Art’s SIP (structurally insulated panels) Tumbleweed Walden Tiny House is one of a kind.
The outside was covered with 100-year-old reclaimed cypress from around the area in Louisiana.
Much of the trim and structural supports for the structure are antique pine that were removed from barns and other buildings in the surrounding area.
Inside you’ll find fresh and locally milled tongue and groove cypress to clad the interior walls and ceiling.
The flooring is antique pine salvaged from the surrounding area. When you walk inside it actually feels roomy thanks to the 11′ ceiling.
The couch triples it’s service as a convertible guest bed while serving even more with storage underneath.
Be sure you take a look at the way Art designed and built his loft ladder because it folds up in a unique, space-saving way that’s great for tiny houses.
I encourage you to see and learn about the rest of this unique little house below:
The kitchen is approximately 6′ by 4′ and features a beautiful one piece stainless steel countertop with built in sink.
All of the appliances utilized are from marine industry because of their space and energy saving features.
The refrigerator is small but opens up like a chest and doubles up as a cutting board. Very cool!
Head over towards the bathroom and you’re magically greeted by a beautiful custom made Japanese style paper door that lets light shine through.
Inside there’s a full size 30″ shower made out of fiberglass.
The toilet is a nature’s head composting toilet with vent.
The sleeping area is in the loft directly above the kitchen and bathroom.
There’s just enough closet and storage space for one or two persons with not very much clothing or stuff.
At just 117-square-feet, this house is packed with functionality and features.
SIP Panels and Tiny Homes
“The panels allow someone without the technical knowledge of framing a house to erect a structure that is stronger and better insulated in a weekend. I hope you are inspired to create your own tiny house and that you now have an example of a different construction method to explore.” – Art (builder/owner), Finished SIP House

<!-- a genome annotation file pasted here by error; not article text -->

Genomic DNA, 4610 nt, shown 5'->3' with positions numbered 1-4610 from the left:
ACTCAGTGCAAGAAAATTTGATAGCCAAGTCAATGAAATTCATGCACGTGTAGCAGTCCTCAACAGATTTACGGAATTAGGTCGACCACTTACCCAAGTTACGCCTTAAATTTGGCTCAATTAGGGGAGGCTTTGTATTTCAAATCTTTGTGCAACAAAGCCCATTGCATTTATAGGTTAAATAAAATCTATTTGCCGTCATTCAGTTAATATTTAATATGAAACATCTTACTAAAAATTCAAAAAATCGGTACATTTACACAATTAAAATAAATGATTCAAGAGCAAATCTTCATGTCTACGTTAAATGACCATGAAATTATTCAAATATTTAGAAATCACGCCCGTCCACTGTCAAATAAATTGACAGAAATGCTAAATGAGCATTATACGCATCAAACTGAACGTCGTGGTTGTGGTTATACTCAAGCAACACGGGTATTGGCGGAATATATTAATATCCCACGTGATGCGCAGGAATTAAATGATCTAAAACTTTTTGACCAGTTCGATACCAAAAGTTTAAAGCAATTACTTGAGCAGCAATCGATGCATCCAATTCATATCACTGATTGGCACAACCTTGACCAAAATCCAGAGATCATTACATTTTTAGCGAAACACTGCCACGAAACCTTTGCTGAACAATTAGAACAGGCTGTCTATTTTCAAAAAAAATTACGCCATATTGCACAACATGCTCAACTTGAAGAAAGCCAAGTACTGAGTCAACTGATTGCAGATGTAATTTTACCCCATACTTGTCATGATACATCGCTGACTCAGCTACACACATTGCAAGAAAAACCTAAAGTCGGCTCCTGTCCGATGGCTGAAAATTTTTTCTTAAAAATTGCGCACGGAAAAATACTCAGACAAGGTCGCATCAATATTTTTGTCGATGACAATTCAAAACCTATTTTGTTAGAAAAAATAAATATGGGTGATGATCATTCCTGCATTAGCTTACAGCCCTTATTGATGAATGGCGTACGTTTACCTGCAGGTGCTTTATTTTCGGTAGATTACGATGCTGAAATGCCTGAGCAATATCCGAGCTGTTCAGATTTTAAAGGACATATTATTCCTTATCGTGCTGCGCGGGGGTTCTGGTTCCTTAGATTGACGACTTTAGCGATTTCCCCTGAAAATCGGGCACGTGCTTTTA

100-year-old Cypress Exterior Siding Used on this House and Why
“The exterior of the house will be clad in antique cypress beveled siding. Cypress was the building material of choice for the early settlers in south Louisiana. It was abundant, easy to mill due to its soft nature and it was rot resistant and insect resistant. This Resistance was due conditions created when the Mississippi river would overflow into the wetlands infusing brackish water in the deltas of the south. Now that the Mississippi is confined by levies the conditions are no longer present for the new growth cypress. As a result it is not rot nor insect resistant. I collected cypress from several sources. All the siding was removed from buildings that were 100 years old or more and being torn down. It is impressive how beautiful the siding still is after 100 years of use in this harsh environment. The siding was partially covered in what was left of the last paint job and has holes left by the original nails. I decided to install the siding with the back side out, (paint against the structure). The back side still has light saw marks but a light sanding makes it look amazing.” – Art (builder/owner), SIP Tiny House’s Siding
Windows and Ventilation
The casement windows (which are hinged and open just like a door) open fully as you can see in the photos. This allows maximum air flow throughout the house. Plus the window placement was strategically designed for maximum ventilation. Kudos on the casement window choice (and placement) Art!
Electrical Wiring and SIPs
When you want wire your house and you choice SIPs you face a problem unless you designed your electric before you had the panels made in which case you can have the manufacturer create the holes for you. Otherwise you have to do it yourself, as Art had to do. Even after you create the necessary holes for your wiring, it can be difficult to get the wire through all the foam and insulation. One method that has worked for this is using a heated ball bearing because it burns and melts through the foam. Before you do this you have to install some kind of metal flashing to catch the ball and funnel it into a bucket with water. Here’s a video clip of a couple of guys doing it:
Video Tour and Walk Through of Art’s SIP Tiny Home
This video will give you a complete walk through of Art’s little house. He’ll explain the interior, exterior, and how the utilities and appliances work. Oh, and again, be sure to notice how he built the ladder! I know you’ll enjoy:
For more photos and information on Art’s SIP Tiny House click here to visit his blog. To receive more awesome updates like this in your email, plus 6 free framing plans, join our free tiny house newsletter.
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